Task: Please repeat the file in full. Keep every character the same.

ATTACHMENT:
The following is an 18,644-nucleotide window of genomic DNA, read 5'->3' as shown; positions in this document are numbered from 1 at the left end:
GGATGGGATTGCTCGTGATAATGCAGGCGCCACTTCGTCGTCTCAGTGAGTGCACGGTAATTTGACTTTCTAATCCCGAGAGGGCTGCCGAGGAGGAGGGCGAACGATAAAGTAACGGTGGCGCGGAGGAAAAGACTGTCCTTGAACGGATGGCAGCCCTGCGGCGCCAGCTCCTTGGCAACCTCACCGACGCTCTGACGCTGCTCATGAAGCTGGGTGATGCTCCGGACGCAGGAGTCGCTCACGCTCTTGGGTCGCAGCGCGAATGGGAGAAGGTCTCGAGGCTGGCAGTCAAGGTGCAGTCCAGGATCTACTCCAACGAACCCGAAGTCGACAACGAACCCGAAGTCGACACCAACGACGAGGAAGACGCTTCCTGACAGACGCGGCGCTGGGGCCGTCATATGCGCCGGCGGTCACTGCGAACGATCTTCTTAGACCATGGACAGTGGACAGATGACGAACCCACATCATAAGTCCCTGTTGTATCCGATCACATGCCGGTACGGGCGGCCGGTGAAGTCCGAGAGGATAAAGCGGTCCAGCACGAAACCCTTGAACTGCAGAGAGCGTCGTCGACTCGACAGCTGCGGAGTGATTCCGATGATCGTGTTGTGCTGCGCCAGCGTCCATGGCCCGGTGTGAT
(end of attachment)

The following is an 18,644-nucleotide window of genomic DNA, read 5'->3' as shown; positions in this document are numbered from 1 at the left end:
GGATGGGATTGCTCGTGATAATGCAGGCGCCACTTCGTCGTCTCAGTGAGTGCACGGTAATTTGACTTTCTAATCCCGAGAGGGCTGCCGAGGAGGAGGGCGAACGATAAAGTAACGGTGGCGCGGAGGAAAAGACTGTCCTTGAACGGATGGCAGCCCTGCGGCGCCAGCTCCTTGGCAACCTCACCGACGCTCTGACGCTGCTCATGAAGCTGGGTGATGCTCCGGACGCAGGAGTCGCTCACGCTCTTGGGTCGCAGCGCGAATGGGAGAAGGTCTCGAGGCTGGCAGTCAAGGTGCAGTCCAGGATCTACTCCAACGAACCCGAAGTCGACAACGAACCCGAAGTCGACACCAACGACGAGGAAGACGCTTCCTGACAGACGCGGCGCTGGGGCCGTCATATGCGCCGGCGGTCACTGCGAACGATCTTCTTAGACCATGGACAGTGGACAGATGACGAACCCACATCATAAGTCCCTGTTGTATCCGATCACATGCCGGTACGGGCGGCCGGTGAAGTCCGAGAGGATAAAGCGGTCCAGCACGAAACCCTTGAACTGCAGAGAGCGTCGTCGACTCGACAGCTGCGGAGTGATTCCGATGATCGTGTTGTGCTGCGCCAGCGTCCATGGCCCGGTGTGAT